The division of the Hebrew Bible into verses is based on the sof passuk cantillation mark used by the 10th-century Masoretes to record the verse divisions used in earlier oral traditions. The oldest extant copy of a complete Bible is an early 4th-century parchment book preserved in the Vatican Library, it is known as the Codex Vaticanus; the oldest copy of the Tanakh in Hebrew and Aramaic dates from the 10th century CE. The oldest copy of a complete Latin Bible is the Codex Amiatinus. Professor John K. Riches, Professor of Divinity and Biblical Criticism at the University of Glasgow, says that "the biblical texts themselves are the result of a creative dialogue between ancient traditions and different communities through the ages", "the biblical texts were produced over a period in which the living conditions of the writers – political, cultural and ecological – varied enormously". Timothy H. Lim, a professor of Hebrew Bible and Second Temple Judaism at the University of Edinburgh, says that the Old Testament is "a collection of authoritative texts of divine origin that went through a human process of writing and editing."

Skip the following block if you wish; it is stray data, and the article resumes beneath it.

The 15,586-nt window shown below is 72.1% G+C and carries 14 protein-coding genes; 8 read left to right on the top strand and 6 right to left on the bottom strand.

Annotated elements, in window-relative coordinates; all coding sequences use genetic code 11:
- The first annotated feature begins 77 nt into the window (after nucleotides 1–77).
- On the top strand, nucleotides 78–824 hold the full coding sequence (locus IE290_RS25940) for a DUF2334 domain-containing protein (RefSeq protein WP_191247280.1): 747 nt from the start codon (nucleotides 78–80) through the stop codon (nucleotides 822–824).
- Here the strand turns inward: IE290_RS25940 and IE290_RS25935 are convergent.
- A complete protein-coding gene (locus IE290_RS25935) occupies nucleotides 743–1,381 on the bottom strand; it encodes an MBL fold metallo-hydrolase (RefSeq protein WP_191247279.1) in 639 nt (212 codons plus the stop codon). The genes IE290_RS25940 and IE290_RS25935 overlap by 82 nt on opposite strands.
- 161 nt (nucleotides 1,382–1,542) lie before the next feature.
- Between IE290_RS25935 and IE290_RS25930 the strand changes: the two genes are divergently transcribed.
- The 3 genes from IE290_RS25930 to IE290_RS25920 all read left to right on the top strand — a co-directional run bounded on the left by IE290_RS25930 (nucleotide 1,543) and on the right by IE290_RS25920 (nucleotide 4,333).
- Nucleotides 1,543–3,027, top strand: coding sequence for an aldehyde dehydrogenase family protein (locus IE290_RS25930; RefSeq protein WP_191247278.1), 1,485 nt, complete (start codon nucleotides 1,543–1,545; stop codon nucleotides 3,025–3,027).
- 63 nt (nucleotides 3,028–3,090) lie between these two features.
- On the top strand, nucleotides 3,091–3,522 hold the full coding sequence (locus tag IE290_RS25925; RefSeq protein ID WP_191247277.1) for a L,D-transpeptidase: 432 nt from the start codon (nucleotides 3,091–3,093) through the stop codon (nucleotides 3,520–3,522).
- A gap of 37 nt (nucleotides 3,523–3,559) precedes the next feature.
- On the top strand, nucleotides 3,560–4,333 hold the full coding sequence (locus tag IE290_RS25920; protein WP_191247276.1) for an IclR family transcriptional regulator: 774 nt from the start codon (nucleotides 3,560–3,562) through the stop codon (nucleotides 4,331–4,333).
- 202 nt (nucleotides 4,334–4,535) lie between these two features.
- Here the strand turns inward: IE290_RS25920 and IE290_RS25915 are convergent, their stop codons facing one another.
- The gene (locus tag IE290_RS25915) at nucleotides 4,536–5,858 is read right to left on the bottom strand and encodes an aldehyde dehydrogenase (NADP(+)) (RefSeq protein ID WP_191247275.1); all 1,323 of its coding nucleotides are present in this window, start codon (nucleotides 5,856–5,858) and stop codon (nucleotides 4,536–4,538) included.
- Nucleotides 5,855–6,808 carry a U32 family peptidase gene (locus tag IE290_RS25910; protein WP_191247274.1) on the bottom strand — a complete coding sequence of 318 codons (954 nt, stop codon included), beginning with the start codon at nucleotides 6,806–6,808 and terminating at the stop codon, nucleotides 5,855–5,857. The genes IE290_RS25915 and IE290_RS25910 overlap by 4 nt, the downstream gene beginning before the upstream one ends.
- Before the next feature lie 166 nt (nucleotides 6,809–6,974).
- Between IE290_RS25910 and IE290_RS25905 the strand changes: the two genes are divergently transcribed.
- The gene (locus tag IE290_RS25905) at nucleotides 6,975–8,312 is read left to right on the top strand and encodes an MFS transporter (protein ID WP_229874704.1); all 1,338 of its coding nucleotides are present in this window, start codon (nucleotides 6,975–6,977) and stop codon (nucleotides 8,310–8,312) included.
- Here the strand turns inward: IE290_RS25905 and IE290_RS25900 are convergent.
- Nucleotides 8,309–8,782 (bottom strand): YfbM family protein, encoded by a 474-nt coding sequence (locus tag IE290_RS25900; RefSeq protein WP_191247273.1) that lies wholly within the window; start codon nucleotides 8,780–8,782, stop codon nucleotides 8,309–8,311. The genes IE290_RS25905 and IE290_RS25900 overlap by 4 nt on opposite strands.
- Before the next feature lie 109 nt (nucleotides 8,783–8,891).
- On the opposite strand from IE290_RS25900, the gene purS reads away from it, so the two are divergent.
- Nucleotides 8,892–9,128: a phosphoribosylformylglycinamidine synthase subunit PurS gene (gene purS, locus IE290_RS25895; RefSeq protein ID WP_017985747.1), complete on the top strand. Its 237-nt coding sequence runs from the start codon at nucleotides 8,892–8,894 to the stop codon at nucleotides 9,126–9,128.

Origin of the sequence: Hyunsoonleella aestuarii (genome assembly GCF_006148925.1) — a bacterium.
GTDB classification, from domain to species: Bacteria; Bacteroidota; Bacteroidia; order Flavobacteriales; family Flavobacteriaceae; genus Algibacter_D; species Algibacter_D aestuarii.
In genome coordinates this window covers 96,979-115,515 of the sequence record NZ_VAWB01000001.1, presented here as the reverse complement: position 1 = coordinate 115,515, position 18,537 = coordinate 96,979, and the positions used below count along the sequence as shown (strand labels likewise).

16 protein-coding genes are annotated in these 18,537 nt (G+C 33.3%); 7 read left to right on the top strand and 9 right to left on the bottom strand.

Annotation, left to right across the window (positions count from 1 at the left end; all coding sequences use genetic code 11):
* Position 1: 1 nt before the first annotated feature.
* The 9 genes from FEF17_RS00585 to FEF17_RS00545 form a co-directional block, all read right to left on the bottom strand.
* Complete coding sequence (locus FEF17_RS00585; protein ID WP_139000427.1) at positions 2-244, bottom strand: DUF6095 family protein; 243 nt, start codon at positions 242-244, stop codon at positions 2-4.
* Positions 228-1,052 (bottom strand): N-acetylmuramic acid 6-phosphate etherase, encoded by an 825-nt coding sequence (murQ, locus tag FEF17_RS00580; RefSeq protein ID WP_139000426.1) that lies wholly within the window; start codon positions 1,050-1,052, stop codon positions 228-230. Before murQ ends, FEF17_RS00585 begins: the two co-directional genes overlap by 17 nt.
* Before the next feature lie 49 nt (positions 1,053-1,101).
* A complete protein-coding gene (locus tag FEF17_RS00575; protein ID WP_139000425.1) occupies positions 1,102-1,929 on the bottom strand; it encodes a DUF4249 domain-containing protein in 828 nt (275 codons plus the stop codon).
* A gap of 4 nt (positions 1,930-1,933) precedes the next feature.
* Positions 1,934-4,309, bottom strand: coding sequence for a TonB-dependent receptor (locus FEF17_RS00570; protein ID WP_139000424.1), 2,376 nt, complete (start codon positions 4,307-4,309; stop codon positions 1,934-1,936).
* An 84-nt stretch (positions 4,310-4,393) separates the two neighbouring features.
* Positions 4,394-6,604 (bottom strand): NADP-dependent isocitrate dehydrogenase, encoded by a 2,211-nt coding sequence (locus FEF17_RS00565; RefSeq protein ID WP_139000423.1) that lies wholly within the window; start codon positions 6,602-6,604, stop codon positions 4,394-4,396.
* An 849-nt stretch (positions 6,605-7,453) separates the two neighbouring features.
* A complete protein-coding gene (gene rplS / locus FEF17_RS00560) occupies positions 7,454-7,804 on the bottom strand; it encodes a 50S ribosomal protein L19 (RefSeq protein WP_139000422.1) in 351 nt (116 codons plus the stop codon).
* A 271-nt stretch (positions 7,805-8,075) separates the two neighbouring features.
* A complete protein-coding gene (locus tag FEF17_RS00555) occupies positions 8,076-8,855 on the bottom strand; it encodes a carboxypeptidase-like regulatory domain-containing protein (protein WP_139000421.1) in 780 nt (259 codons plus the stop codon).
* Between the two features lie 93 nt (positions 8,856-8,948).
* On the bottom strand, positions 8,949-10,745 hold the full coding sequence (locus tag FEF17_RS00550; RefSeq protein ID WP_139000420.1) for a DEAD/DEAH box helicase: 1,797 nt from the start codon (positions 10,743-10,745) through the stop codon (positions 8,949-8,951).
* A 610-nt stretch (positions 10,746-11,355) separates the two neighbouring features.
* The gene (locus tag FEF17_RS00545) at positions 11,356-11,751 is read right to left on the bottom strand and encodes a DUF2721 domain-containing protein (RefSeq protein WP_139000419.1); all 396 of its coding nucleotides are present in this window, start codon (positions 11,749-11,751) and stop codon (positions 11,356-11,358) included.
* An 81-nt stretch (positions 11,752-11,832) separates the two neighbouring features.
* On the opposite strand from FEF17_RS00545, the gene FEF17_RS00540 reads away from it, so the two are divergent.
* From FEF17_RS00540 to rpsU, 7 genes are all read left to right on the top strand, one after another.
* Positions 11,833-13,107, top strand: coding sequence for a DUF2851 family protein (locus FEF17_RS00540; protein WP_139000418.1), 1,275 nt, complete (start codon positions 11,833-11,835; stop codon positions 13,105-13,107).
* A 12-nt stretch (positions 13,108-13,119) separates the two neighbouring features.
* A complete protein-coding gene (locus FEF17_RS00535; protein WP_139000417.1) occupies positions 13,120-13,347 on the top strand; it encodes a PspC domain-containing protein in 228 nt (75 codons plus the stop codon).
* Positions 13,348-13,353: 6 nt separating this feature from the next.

He states that it is not a magical book, nor was it written by God and passed to mankind. Parallel to the solidification of the Hebrew canon, only the Torah first and the Tanakh began to be translated into Greek and expanded, now referred to as the Septuagint or the Greek Old Testament. In Christian Bibles, the New Testament Gospels were derived from oral traditions in the second half of the first century CE. Riches says that: Scholars have attempted to reconstruct something of the history of the oral traditions behind the Gospels, but the results have not been too encouraging; the period of transmission is short: less than 40 years passed between the death of Jesus and the writing of Mark's Gospel. This means that there was little time for oral trad